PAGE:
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Scientific Measurement

SI units, unit conversions, and types of measures

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Credit: Courtesy of NASA
Source: http://spaceflight.nasa.gov/gallery/images/shuttle/sts-101/html/jsc2000e10522.html
License: CC BY-NC 3.0

Measurements are a basic necessity in science.  Scientists have designed thousands of scales, rulers and other measuring tools to help in the vital process of measuring.  In this image of the control panel of the space shuttle Atlantis, we see dozens of readouts from measuring systems.


Observation is an integral part of the scientific method.  Hypotheses are accepted or rejected based on how well they explain observations.  Some observations have numbers associated with them and some do not.  An observation such as “the plant turned brown” is called a qualitative observation because it does not have any numbers associated with it.  An observation such as “the object moved 200 meters” is called a quantitative observation because it contains a number.  Quantitative observations are also called measurements.  The numerical component of the observation is obtained by measurement, i.e. comparing the observation to some standard even if the comparison is an estimate.  In terms of value to a scientist, all observations are useful but quantitative observations are much more useful.  Whenever possible, you should make quantitative rather than qualitative observations, even if the measurement is an estimate.

Since accurate measurement is a vital tool in performing science, it becomes obvious that a consistent set of units for measurement is necessary.  Physicists throughout the world use the Internation System of Units (also called the SI system).  The SI system is basically the metric system, which is a convenient measuring system because units of different size are related by powers of 10.  The system has physical standards for length (m), mass (kg), and time (s).  These are called fundamental units because they have an actual physical standard.  There are four additional fundamental units that measure electric current (A), temperature (K), luminous intensity (cd) and the amount of a substance (mol).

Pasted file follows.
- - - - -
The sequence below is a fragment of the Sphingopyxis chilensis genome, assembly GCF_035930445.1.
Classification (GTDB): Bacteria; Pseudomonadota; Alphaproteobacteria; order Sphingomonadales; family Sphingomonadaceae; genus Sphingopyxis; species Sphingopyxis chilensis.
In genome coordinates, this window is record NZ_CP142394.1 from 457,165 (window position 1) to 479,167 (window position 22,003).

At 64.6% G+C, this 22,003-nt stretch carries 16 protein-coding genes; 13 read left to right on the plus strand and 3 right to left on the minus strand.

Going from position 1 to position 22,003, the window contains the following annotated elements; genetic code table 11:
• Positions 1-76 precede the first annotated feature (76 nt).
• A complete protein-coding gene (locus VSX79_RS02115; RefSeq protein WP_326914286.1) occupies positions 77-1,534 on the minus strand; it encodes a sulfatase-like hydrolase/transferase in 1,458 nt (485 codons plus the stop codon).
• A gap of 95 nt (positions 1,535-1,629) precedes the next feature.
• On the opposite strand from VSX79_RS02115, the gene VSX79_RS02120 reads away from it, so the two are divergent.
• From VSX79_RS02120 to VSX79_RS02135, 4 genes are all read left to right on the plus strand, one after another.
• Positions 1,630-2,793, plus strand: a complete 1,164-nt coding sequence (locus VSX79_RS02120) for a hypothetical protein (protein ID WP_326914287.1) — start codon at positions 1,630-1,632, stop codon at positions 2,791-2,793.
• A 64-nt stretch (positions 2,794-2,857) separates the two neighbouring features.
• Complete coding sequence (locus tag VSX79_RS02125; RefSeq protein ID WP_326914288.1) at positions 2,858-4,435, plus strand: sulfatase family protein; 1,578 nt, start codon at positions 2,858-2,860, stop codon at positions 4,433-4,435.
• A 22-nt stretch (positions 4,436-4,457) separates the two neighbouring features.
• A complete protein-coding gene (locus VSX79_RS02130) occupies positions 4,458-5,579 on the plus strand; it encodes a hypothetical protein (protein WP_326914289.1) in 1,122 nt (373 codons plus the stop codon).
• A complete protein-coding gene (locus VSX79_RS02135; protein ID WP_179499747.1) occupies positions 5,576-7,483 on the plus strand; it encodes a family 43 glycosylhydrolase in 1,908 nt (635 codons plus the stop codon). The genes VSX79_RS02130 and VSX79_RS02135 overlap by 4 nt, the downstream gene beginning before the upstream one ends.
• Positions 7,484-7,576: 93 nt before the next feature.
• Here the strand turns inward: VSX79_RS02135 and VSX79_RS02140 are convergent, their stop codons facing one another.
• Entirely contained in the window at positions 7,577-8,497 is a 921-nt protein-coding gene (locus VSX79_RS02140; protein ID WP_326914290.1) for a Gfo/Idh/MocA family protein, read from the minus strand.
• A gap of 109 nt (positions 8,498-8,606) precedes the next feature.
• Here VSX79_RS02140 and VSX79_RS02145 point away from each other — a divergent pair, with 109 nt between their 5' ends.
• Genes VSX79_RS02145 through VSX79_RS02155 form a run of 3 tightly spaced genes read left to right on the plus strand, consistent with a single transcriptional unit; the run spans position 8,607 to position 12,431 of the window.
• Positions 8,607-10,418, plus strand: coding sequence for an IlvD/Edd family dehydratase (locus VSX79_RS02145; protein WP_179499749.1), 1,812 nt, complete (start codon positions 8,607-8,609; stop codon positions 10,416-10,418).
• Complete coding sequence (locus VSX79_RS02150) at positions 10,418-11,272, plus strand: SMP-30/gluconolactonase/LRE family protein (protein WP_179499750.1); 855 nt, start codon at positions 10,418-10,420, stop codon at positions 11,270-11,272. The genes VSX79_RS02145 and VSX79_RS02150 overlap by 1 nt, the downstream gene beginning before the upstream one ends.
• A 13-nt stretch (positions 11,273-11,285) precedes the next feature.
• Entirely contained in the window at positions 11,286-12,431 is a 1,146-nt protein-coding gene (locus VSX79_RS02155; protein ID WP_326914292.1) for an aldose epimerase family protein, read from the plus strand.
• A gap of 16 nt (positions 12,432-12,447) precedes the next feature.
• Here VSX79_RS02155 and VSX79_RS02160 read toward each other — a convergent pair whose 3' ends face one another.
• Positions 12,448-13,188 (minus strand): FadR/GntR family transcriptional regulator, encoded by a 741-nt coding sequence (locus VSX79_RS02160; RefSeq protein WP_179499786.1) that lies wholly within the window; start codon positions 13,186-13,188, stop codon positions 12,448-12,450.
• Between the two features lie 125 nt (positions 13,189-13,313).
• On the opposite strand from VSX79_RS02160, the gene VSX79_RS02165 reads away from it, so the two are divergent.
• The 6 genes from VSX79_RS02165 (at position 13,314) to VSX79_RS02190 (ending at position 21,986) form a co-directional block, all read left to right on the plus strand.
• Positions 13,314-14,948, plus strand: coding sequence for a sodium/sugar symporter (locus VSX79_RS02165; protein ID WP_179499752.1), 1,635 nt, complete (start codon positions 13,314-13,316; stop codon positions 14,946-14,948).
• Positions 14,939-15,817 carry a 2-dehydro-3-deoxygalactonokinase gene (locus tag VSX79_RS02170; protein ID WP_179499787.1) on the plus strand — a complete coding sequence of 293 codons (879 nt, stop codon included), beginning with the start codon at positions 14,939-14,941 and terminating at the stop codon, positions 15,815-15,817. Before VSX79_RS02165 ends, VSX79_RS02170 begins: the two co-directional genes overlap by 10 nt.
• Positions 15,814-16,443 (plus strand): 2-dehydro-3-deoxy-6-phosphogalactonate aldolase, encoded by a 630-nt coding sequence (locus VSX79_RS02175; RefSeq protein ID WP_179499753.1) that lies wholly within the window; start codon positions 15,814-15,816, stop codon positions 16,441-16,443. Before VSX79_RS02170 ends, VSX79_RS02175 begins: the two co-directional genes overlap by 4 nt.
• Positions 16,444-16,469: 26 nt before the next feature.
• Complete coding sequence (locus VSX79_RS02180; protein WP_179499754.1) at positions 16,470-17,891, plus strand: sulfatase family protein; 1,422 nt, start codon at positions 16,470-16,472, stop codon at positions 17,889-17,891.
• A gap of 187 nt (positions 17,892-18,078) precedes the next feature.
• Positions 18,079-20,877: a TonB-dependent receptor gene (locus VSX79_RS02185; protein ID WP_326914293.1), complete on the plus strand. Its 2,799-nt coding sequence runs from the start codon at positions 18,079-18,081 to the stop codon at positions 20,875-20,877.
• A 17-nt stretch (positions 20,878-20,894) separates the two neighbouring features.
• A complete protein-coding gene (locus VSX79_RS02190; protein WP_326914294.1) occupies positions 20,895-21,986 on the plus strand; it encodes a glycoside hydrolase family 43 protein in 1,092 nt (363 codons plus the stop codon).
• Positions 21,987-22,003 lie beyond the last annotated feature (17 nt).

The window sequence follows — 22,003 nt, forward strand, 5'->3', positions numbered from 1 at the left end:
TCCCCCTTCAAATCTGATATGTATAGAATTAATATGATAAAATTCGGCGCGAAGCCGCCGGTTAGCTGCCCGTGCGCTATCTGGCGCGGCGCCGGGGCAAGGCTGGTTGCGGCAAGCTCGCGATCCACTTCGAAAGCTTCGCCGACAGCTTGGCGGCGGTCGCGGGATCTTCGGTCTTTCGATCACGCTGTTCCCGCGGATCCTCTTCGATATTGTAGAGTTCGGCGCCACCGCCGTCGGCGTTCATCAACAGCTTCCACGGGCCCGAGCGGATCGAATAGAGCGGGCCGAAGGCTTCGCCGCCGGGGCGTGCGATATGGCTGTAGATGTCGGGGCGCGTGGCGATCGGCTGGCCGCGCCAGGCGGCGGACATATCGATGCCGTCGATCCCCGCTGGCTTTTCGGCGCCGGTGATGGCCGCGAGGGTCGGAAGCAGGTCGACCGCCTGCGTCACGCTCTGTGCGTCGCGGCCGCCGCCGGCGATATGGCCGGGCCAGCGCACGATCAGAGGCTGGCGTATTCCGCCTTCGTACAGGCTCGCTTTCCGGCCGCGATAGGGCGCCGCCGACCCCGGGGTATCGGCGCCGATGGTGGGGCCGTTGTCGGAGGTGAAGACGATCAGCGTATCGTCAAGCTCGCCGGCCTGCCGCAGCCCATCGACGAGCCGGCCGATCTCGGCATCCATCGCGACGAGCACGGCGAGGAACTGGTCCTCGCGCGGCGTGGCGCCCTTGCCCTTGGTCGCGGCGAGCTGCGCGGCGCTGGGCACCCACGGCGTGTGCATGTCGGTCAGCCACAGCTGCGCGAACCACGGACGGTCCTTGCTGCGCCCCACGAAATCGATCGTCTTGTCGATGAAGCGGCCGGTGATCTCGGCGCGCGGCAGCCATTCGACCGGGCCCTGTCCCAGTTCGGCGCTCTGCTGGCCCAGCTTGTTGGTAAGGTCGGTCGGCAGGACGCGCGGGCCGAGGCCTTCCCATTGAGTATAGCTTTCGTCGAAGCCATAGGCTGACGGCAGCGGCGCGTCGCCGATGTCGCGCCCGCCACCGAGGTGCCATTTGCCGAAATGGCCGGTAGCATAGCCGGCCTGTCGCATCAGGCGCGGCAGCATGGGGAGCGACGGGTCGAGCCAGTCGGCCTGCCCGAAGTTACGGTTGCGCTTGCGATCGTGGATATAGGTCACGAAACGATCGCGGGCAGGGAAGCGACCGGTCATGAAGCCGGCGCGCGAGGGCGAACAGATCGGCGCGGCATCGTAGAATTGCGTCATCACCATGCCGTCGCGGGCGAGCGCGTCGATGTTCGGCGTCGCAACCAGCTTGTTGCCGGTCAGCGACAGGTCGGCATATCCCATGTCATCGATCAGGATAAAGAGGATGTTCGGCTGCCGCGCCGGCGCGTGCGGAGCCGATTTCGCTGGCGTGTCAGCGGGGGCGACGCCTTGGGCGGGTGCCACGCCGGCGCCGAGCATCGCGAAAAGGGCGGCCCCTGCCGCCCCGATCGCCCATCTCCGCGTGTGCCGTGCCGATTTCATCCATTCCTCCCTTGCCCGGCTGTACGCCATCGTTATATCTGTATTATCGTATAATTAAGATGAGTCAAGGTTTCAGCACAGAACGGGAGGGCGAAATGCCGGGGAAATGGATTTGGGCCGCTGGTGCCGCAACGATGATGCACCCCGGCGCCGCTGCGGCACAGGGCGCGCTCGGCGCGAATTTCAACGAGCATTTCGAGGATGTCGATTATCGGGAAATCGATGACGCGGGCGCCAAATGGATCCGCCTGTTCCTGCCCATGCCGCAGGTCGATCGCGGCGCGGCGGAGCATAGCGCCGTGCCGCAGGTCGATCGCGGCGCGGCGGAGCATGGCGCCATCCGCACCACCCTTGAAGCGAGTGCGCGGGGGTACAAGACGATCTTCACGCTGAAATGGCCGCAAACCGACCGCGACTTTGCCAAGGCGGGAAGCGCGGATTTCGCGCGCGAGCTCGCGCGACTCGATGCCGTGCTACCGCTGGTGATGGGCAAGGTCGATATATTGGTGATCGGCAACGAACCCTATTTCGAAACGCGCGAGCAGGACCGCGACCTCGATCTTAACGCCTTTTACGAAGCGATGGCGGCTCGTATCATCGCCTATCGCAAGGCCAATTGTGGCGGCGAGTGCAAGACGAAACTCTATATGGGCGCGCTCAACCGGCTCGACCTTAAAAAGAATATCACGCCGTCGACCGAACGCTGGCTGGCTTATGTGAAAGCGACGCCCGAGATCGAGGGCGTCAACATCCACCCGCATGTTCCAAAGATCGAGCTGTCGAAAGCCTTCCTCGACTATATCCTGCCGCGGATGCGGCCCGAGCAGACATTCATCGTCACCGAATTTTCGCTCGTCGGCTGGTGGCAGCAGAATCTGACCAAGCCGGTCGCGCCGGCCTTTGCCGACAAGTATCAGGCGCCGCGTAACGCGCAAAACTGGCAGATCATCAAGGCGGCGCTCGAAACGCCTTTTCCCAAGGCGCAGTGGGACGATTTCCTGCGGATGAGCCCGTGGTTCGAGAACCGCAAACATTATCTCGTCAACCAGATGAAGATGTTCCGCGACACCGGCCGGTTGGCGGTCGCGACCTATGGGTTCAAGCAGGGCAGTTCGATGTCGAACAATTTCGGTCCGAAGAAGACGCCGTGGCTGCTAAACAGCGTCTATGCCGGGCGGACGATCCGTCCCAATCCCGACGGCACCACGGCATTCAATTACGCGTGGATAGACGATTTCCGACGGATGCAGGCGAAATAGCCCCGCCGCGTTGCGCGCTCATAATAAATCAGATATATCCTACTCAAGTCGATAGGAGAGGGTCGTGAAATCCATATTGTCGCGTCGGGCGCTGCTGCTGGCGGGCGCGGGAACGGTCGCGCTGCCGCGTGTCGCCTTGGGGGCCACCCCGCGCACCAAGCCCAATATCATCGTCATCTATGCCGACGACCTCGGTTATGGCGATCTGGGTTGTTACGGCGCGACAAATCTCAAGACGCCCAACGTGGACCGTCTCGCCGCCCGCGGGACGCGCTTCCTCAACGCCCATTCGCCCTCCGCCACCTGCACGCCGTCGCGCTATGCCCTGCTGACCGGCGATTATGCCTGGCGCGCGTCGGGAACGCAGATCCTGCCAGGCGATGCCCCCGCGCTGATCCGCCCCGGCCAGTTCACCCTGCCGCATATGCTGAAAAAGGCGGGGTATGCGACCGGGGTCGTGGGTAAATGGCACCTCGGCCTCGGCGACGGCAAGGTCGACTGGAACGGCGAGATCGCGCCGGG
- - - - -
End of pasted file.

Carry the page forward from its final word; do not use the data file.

The standard SI unit for length is the meter.  Originally, the definition of the meter was the distance between two scratches on a length of metal.  The standard length of metal was stored in a secure vault under controlled conditions of temperature, pressure, and humidity.  Most countries had their own copies of the standard meter and many copies were made for actual use.  Later, the standard was redefined as one ten-millionth of the distance from the north pole to the equator measured along a line that passed through Lyons, France.  In 1960, the standard was redefined again as a multiple of a wavelength of light emitted by krypton-86.  In 1982, the standard was redefined yet again as the distance light travels in 1/299792458 second in a vacuum.

The standard unit of time, the second, was once defined as a fraction of the time it takes the earth to complete it orbit around the sun but has now been redefined in terms of the frequency of one type of radiation emitted by a cesium-133 atom.

The standard unit for mass is the kilogram.  This standard is a mass of platinum-iridium metal cylinder kept near Paris, France.  Other countries, of course, keep copies.

Units that are expressed using combinations of fundamental units are called derived units.  For example, length is a fundamental unit measured in meters, time is a fundamental unit measured in seconds, and speed is a derived unit measured in meters/second.

Some common types of measurements and their symbols used in physics is summarized in the table below.

Types of Measurements
Type of measurement Commonly used symbols Fundamental units
length or position \begin{align*} d, x, L \end{align*} meters (m)
time \begin{align*} t \end{align*} seconds (s)
velocity or speed \begin{align*} v, u \end{align*} meters per second (m/s)
mass \begin{align*} m \end{align*} kilograms (kg)
force \begin{align*}\mathbf{F} \end{align*} Newtons (N)
energy \begin{align*} E, K, U, Q \end{align*} Joules (J)
power \begin{align*} P \end{align*} Watts (W)
electric charge \begin{align*} q, e \end{align*} Coulombs (C)
temperature \begin{align*} T \end{align*} Kelvin (K)